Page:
Lehagre's AAA: 'Call to action to fight citizenship-based taxation'

The Paris-based Association of Accidental Americans (Association des Américains Accidentels) is calling on its members and other accidental Americans – as well as other U.S. expats frustrated by the United States' citizenship-based tax regime – to join its campaign in support of efforts (by others) who are understood to be planning to launch a legal challenge against CBT, within the next few months.

  • Tax

EU to push 'for a more permanent solution' to accidental American issues at meeting with U.S. this week

The European Union intends to "ask about the posibility [of] a more permanent solution" to the problems Europe's "accidental Americans" are continuing to struggle with as a result of the 2010 U.S. Foreign Account Tax Compliance Act this week, when the latest in a regular series of bilateral meetings between the EU and U.S. is set to take place, an EU official has said. 

  • News

Accidental Americans' District Court moment focuses on expatriation fees; costs; constitutional issues

Exactly how much the U.S. government is justified in expecting American citizens looking to expatriate to pay to do so was extensively discussed and debated during yesterday's hearing in Washington, D.C.'s E. Barrett Prettyman District Courthouse, by the legal teams representing both sides in a two-year-long legal challenge of the current U.S. citizenship renunciation regime. 

  • News

U.S. gov't announces intent to slash citizenship renunciation fee by four-fifths, ahead of Monday hearing

In one of the most potentially significant moves thus far by the U.S. government aimed at helping so-called "accidental Americans" and other expats who have been struggling since 2010 with their tax reporting obligations, the U.S. State Department has announced its "intent" to reduce the fee it charges those seeking to renounce their citizenships to US$450, from its current US$2,350.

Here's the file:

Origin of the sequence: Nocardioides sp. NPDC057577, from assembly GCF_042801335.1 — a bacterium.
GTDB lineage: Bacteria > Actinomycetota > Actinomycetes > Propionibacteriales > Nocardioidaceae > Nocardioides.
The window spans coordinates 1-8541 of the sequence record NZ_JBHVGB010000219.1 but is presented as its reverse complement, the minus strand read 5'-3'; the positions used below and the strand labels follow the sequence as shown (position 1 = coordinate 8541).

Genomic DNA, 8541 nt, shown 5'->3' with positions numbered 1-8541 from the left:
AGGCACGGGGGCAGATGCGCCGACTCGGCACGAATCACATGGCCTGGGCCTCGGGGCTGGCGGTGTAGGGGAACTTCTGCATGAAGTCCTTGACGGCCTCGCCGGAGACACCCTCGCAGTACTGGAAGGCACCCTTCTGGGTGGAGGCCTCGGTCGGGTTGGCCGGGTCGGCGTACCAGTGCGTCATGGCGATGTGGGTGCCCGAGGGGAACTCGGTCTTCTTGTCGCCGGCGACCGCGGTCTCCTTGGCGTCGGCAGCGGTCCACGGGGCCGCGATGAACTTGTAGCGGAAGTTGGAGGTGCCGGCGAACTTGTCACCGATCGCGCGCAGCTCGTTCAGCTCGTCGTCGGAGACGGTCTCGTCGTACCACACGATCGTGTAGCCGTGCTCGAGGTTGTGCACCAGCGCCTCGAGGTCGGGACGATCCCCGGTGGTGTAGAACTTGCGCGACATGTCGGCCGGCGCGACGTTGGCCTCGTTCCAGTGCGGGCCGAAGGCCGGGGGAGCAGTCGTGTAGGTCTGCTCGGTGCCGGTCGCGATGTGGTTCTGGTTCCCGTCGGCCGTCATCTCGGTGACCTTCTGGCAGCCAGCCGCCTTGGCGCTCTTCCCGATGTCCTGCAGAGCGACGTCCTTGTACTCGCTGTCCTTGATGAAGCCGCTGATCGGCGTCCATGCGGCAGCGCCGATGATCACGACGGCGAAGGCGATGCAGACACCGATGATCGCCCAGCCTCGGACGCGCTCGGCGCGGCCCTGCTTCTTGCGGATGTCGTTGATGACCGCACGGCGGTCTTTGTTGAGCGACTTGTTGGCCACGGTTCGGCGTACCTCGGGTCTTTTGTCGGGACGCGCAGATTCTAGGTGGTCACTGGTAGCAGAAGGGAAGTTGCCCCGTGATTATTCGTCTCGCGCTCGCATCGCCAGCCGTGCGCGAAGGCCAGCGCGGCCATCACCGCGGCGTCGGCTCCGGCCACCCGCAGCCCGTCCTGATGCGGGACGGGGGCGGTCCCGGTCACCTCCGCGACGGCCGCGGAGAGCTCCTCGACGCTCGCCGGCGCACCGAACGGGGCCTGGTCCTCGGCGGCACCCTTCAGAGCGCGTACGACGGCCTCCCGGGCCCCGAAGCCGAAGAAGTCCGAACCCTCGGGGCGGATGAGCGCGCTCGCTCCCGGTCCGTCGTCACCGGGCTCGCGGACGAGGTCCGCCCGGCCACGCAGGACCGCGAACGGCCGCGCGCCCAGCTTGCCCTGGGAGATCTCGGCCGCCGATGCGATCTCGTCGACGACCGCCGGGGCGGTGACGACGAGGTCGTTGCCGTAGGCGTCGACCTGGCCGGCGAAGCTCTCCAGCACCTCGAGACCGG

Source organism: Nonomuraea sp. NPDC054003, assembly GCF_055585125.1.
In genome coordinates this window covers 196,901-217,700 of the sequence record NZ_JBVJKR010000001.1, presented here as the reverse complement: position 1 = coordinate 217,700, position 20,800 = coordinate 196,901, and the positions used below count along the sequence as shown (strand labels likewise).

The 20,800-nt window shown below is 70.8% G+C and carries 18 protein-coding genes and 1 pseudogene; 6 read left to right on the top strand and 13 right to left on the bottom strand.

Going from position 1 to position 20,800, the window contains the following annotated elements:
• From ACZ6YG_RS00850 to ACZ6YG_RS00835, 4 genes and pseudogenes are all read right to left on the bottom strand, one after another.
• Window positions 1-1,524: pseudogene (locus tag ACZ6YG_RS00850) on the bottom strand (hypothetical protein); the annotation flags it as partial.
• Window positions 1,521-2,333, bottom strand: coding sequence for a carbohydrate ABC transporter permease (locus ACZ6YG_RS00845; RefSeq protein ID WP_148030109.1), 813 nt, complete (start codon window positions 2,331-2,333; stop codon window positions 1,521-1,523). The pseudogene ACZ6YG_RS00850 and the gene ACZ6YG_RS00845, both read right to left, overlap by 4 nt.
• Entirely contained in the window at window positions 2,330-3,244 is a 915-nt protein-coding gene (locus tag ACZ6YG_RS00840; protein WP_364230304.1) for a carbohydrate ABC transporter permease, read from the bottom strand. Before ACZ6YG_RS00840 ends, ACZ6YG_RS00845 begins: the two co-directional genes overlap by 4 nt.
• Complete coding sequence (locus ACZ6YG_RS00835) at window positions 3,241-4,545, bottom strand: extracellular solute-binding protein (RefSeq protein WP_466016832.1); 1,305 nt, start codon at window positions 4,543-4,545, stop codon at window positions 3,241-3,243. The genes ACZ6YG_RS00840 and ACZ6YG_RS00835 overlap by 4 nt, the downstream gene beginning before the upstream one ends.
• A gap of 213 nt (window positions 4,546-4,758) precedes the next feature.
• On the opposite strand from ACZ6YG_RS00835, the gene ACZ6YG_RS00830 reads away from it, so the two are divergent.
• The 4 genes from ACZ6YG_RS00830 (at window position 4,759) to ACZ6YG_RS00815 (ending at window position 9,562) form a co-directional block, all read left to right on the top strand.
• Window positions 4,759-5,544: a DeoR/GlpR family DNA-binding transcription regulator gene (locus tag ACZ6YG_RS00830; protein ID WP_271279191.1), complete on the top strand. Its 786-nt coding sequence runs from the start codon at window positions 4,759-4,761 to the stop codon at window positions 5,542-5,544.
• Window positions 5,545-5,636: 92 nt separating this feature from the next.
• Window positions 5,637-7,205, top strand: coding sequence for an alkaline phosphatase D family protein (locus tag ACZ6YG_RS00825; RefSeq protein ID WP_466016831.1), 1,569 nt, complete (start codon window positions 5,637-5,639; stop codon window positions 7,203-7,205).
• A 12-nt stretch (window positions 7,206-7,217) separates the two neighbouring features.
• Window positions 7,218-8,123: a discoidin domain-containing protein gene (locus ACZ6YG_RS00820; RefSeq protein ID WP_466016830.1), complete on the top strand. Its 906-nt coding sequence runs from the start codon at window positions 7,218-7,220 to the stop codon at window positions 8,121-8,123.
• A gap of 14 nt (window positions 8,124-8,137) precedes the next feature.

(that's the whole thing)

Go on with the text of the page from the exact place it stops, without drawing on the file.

• News

Mixed response in Expatland as U.S. Treasury unveils plans for new FATCA reporting 'guidance' for 'FFIs'

The news that banks in the Netherlands will not, in fact, be obliged to begin requiring their U.S. person account-holders to have U.S. Taxpayer Identification Numbers (TINs), such as Social Security numbers, as of Sept 1, has (unsurprisingly) been welcomed by such TIN-lacking U.S. persons in that country.

(Particularly since Sept. 1 came and went more than a week ago...)

  • News

Dutch finance secretary issues '4th FATCA Progress Letter', as Dutch Accidental Americans enquire 'what progress?'

The back-and-forth between the Dutch government and so-called accidental Americans who happen to be Dutch residents and citizens has resumed within the last few days, with a "Fourth Progress Letter [on] FATCA" having been issued on Monday by the country's State Secretary for Finance, Marnix van Rij. As usual, a response was immediately forthcoming from the Netherlands Association of Accidental Americans (NLAA) – which, again as usual, insisted that in fact, "no progress" on FATCA had yet been made. 

  • News

French Senate rejects National Assembly's FATCA reciprocity amendment

To the disappointment of many accidental Americans in France, France's Senate on Tuesday night "adopted an amendment aimed at deleting" an addition to the government's latest Finance Bill which would have required the U.S. government to "reciprocate" with respect to the information it currently requires French banks and financial institutions to provide the U.S. about the accounts of their American citizen clients, in compliance with the U.S. tax evasion-prevention law known as FATCA.

  • News
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Ross McGill: ‘FATCA isn’t the problem: CBT is’ 

Ross McGill: ‘FATCA isn’t the problem: CBT is’ 

In the early years of this century, a number of major media exposés reported how Homeland Americans, as well as rich people from other developed and developing countries, were making...